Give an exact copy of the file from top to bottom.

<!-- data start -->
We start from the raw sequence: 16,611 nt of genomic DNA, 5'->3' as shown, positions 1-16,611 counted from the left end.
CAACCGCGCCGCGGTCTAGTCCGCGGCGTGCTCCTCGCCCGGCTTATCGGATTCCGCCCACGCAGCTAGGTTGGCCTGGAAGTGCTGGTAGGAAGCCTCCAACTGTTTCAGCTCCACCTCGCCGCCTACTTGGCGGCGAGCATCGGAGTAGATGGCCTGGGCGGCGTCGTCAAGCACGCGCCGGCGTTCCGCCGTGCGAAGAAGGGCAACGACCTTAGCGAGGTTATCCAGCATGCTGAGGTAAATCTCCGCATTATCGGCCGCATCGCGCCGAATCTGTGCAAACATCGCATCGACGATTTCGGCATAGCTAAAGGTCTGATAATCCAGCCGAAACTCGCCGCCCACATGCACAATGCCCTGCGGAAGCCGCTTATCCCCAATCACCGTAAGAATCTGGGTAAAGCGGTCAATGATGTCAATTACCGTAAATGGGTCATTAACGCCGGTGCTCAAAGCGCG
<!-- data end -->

We start from the raw sequence: 16,611 nt of genomic DNA, 5'->3' as shown, positions 1-16,611 counted from the left end.
CAACCGCGCCGCGGTCTAGTCCGCGGCGTGCTCCTCGCCCGGCTTATCGGATTCCGCCCACGCAGCTAGGTTGGCCTGGAAGTGCTGGTAGGAAGCCTCCAACTGTTTCAGCTCCACCTCGCCGCCTACTTGGCGGCGAGCATCGGAGTAGATGGCCTGGGCGGCGTCGTCAAGCACGCGCCGGCGTTCCGCCGTGCGAAGAAGGGCAACGACCTTAGCGAGGTTATCCAGCATGCTGAGGTAAATCTCCGCATTATCGGCCGCATCGCGCCGAATCTGTGCAAACATCGCATCGACGATTTCGGCATAGCTAAAGGTCTGATAATCCAGCCGAAACTCGCCGCCCACATGCACAATGCCCTGCGGAAGCCGCTTATCCCCAATCACCGTAAGAATCTGGGTAAAGCGGTCAATGATGTCAATTACCGTAAATGGGTCATTAACGCCGGTGCTCAAAGCGCG